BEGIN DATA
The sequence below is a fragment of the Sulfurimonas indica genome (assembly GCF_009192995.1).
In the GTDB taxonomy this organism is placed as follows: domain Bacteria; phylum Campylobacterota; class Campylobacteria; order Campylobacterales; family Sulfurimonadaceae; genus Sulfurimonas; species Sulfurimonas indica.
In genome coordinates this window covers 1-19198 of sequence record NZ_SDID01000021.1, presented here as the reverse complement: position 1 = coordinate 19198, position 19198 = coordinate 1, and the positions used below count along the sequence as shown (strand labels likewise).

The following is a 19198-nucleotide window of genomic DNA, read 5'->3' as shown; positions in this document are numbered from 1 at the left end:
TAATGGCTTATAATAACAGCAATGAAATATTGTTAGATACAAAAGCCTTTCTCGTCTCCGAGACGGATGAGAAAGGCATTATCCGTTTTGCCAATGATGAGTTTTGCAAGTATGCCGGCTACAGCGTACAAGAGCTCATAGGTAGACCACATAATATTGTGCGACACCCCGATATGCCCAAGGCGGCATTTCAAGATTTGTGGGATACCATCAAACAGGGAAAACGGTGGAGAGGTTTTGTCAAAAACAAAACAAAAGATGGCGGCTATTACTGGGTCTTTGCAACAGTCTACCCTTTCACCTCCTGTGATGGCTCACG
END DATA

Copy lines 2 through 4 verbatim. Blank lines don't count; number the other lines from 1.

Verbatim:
In the GTDB taxonomy this organism is placed as follows: domain Bacteria; phylum Campylobacterota; class Campylobacteria; order Campylobacterales; family Sulfurimonadaceae; genus Sulfurimonas; species Sulfurimonas indica.
In genome coordinates this window covers 1-19198 of sequence record NZ_SDID01000021.1, presented here as the reverse complement: position 1 = coordinate 19198, position 19198 = coordinate 1, and the positions used below count along the sequence as shown (strand labels likewise).

The following is a 19198-nucleotide window of genomic DNA, read 5'->3' as shown; positions in this document are numbered from 1 at the left end: